Budapest, 9 July 2021 – In 2021 Q1, Hungary’s current account showed a moderate surplus and net lending also continued to rise, surpassing 2 per cent of GDP. Hungary’s net external debt was low, at 8.6 per cent of GDP. The level of international reserves steadily and significantly exceeds the level of short-term external debt.

At the beginning of 2021, the Hungarian economy's four-quarter current account surplus and net lending rose to 0.2 per cent and 2.1 per cent of GDP, respectively. The improvement in external balance indicators is mainly attributable to an increase in the surplus on the goods balance, which – among other things – was driven by rising exports in line with the pick-up in external demand and industrial production, as well as by developments in the terms of trade. In parallel with rising export revenues, the profits of foreign-owned enterprises also increased, which was reflected in a moderately larger income balance deficit. The steadily high drawdown of EU funds improved the external balance of the economy via the transfer balance.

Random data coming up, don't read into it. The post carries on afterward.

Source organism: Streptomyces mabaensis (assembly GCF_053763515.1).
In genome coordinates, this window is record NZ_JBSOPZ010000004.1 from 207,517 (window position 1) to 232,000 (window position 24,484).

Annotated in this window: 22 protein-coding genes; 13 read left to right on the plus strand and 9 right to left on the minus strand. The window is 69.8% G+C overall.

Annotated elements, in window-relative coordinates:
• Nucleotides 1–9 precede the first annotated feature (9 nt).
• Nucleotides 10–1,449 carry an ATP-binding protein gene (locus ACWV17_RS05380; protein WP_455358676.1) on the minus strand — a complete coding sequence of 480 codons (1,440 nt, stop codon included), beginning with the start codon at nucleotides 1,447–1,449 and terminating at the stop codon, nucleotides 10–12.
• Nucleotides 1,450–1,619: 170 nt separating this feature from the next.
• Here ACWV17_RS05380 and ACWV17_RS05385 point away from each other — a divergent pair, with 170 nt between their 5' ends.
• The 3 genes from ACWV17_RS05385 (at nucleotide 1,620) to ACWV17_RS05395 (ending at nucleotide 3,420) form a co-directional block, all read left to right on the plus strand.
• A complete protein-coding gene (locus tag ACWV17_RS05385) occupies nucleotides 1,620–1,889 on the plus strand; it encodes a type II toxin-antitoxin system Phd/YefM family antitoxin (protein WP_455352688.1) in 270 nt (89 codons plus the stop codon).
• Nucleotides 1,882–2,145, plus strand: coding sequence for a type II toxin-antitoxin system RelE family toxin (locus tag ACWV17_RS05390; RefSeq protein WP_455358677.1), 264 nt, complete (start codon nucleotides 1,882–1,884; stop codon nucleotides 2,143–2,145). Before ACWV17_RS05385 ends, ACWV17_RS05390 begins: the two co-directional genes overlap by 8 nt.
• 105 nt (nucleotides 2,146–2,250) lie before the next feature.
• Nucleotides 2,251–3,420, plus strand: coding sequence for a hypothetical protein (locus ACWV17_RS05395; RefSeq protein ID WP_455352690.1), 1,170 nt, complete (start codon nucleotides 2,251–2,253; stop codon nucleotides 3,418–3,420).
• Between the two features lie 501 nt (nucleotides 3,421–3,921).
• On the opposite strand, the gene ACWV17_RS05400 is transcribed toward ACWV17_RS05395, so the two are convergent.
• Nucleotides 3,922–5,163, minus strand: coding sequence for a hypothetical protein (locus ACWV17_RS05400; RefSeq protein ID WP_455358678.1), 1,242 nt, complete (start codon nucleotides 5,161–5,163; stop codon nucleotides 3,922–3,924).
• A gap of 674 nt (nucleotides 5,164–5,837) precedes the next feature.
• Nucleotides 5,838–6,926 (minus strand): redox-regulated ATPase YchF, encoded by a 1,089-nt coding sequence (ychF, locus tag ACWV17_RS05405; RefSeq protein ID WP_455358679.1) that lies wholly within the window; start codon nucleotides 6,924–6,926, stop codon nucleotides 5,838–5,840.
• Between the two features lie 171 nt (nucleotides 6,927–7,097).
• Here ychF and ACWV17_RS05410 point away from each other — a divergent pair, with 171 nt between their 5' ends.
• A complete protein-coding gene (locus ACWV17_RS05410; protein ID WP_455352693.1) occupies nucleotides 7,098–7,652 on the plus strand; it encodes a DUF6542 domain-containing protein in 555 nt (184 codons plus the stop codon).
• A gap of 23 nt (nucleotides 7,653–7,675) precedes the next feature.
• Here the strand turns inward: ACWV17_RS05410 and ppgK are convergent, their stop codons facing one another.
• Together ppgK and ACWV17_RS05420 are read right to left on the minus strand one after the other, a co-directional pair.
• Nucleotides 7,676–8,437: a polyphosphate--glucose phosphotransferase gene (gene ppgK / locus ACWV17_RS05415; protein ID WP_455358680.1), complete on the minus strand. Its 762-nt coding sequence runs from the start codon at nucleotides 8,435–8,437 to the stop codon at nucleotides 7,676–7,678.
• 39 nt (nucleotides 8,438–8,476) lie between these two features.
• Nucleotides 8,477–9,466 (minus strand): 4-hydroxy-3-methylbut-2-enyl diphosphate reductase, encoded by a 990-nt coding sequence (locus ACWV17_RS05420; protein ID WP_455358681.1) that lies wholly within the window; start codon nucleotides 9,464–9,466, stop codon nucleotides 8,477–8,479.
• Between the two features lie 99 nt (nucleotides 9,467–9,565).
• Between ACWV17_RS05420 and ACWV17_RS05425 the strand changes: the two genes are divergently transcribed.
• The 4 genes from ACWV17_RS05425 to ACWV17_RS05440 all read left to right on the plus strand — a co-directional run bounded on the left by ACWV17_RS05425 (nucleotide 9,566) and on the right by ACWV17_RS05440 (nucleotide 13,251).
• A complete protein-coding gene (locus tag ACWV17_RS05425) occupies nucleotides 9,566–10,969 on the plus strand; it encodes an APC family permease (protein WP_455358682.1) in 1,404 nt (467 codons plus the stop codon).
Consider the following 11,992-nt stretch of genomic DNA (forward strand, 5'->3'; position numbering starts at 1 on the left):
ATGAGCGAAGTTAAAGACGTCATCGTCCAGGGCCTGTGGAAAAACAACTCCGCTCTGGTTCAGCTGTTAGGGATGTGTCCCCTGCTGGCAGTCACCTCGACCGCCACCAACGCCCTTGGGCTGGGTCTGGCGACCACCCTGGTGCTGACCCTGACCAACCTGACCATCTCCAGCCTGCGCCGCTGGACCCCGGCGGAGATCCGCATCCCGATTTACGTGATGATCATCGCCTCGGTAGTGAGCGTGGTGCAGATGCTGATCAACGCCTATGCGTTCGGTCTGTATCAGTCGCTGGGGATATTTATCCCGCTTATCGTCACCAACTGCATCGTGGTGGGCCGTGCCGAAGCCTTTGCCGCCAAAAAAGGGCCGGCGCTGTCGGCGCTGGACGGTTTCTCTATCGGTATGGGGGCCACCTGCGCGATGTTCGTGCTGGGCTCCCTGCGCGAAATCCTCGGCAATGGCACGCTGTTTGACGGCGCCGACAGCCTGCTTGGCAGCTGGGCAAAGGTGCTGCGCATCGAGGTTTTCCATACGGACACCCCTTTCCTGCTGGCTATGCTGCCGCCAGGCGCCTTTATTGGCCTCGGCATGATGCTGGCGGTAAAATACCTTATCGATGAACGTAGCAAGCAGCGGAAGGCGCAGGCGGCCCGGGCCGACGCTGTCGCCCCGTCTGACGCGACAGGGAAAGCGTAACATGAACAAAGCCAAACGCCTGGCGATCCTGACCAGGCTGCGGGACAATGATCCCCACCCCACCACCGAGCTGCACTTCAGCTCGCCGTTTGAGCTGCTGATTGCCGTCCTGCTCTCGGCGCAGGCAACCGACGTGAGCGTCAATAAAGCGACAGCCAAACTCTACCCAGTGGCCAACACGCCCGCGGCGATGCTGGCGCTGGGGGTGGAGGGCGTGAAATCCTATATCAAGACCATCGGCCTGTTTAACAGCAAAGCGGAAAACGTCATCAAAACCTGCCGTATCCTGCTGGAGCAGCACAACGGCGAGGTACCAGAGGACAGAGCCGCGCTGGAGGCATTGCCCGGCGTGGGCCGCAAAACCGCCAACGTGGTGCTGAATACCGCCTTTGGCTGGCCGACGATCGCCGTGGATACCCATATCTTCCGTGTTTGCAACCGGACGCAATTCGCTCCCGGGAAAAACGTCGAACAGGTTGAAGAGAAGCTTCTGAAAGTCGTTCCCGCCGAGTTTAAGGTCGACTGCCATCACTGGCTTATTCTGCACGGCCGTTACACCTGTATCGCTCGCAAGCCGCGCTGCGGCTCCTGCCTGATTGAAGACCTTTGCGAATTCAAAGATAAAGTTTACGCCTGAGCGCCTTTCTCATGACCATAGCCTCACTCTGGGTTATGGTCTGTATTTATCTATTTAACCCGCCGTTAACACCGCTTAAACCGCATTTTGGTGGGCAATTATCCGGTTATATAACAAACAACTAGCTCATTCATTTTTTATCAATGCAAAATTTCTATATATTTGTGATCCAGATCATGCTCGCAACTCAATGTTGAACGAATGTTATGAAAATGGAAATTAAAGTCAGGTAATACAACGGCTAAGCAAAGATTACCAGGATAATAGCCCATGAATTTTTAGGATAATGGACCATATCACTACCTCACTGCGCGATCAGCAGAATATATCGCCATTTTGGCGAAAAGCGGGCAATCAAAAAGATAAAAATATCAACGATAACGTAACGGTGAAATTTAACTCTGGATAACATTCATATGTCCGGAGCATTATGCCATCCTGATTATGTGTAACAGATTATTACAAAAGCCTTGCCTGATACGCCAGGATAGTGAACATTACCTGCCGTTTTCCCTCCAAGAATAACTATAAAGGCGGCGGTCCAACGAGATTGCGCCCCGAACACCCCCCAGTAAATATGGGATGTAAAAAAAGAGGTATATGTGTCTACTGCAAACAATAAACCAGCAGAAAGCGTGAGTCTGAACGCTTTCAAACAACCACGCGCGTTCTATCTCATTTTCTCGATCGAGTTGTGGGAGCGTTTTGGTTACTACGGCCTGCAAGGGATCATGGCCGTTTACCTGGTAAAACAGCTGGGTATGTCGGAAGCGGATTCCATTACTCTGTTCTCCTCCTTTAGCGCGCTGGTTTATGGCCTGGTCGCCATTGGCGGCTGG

According to financing side data, in 2021 Q1 the net external debt ratio was 8.6 per cent of GDP, in conjunction with rising Hungarian direct investments abroad. In March 2021, Hungary’s international reserves amounted to EUR 32 billion, thus still exceeding the level expected and deemed safe by investors by more than EUR 10 billion.

The increase in net lending is mainly linked to the growing financial savings of the private sector, while the general government deficit rose further in conjunction with the measures taken to contain the pandemic, the economy protection measures and lower tax revenues. Within household savings, the volume of government bond purchases was once again significant, which continues to be a favourable trend in terms of external vulnerability.